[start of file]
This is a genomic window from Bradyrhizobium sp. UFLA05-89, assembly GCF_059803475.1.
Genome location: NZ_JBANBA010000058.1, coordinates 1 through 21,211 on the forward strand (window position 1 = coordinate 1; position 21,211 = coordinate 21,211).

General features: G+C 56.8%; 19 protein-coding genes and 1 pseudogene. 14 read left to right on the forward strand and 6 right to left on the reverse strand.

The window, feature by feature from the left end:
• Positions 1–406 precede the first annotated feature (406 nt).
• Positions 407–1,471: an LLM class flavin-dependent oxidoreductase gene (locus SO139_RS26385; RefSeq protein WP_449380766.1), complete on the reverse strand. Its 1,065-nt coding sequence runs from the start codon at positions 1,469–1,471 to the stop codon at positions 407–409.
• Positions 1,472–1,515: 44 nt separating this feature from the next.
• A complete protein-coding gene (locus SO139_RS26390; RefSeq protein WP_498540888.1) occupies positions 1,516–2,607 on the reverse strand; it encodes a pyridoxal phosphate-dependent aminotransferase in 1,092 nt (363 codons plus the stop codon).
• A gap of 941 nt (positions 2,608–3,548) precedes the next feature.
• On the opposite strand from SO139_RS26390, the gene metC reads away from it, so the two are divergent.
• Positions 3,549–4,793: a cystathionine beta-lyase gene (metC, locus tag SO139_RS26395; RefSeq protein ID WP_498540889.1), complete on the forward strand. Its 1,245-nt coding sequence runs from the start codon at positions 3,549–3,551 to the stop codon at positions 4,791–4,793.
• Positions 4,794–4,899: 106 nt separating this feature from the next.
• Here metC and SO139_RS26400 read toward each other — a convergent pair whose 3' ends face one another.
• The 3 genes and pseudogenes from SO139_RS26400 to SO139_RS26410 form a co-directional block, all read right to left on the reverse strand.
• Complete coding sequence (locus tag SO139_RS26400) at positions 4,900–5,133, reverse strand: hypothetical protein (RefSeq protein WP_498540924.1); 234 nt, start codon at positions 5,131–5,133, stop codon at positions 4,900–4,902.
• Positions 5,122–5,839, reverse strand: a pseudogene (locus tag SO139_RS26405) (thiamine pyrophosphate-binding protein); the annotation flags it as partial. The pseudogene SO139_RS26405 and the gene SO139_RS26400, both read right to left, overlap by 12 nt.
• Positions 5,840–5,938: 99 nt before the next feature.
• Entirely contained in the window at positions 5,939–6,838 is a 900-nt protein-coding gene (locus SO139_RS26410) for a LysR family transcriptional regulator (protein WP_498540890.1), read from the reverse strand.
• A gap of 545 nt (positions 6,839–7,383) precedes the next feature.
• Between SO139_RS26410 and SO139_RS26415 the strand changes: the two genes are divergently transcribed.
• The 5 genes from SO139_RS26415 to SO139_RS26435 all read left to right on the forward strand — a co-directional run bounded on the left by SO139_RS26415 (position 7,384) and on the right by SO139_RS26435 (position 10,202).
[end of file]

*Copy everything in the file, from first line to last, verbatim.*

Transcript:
This is a genomic window from Bradyrhizobium sp. UFLA05-89, assembly GCF_059803475.1.
Genome location: NZ_JBANBA010000058.1, coordinates 1 through 21,211 on the forward strand (window position 1 = coordinate 1; position 21,211 = coordinate 21,211).

General features: G+C 56.8%; 19 protein-coding genes and 1 pseudogene. 14 read left to right on the forward strand and 6 right to left on the reverse strand.

The window, feature by feature from the left end:
• Positions 1–406 precede the first annotated feature (406 nt).
• Positions 407–1,471: an LLM class flavin-dependent oxidoreductase gene (locus SO139_RS26385; RefSeq protein WP_449380766.1), complete on the reverse strand. Its 1,065-nt coding sequence runs from the start codon at positions 1,469–1,471 to the stop codon at positions 407–409.
• Positions 1,472–1,515: 44 nt separating this feature from the next.
• A complete protein-coding gene (locus SO139_RS26390; RefSeq protein WP_498540888.1) occupies positions 1,516–2,607 on the reverse strand; it encodes a pyridoxal phosphate-dependent aminotransferase in 1,092 nt (363 codons plus the stop codon).
• A gap of 941 nt (positions 2,608–3,548) precedes the next feature.
• On the opposite strand from SO139_RS26390, the gene metC reads away from it, so the two are divergent.
• Positions 3,549–4,793: a cystathionine beta-lyase gene (metC, locus tag SO139_RS26395; RefSeq protein ID WP_498540889.1), complete on the forward strand. Its 1,245-nt coding sequence runs from the start codon at positions 3,549–3,551 to the stop codon at positions 4,791–4,793.
• Positions 4,794–4,899: 106 nt separating this feature from the next.
• Here metC and SO139_RS26400 read toward each other — a convergent pair whose 3' ends face one another.
• The 3 genes and pseudogenes from SO139_RS26400 to SO139_RS26410 form a co-directional block, all read right to left on the reverse strand.
• Complete coding sequence (locus tag SO139_RS26400) at positions 4,900–5,133, reverse strand: hypothetical protein (RefSeq protein WP_498540924.1); 234 nt, start codon at positions 5,131–5,133, stop codon at positions 4,900–4,902.
• Positions 5,122–5,839, reverse strand: a pseudogene (locus tag SO139_RS26405) (thiamine pyrophosphate-binding protein); the annotation flags it as partial. The pseudogene SO139_RS26405 and the gene SO139_RS26400, both read right to left, overlap by 12 nt.
• Positions 5,840–5,938: 99 nt before the next feature.
• Entirely contained in the window at positions 5,939–6,838 is a 900-nt protein-coding gene (locus SO139_RS26410) for a LysR family transcriptional regulator (protein WP_498540890.1), read from the reverse strand.
• A gap of 545 nt (positions 6,839–7,383) precedes the next feature.
• Between SO139_RS26410 and SO139_RS26415 the strand changes: the two genes are divergently transcribed.
• The 5 genes from SO139_RS26415 to SO139_RS26435 all read left to right on the forward strand — a co-directional run bounded on the left by SO139_RS26415 (position 7,384) and on the right by SO139_RS26435 (position 10,202).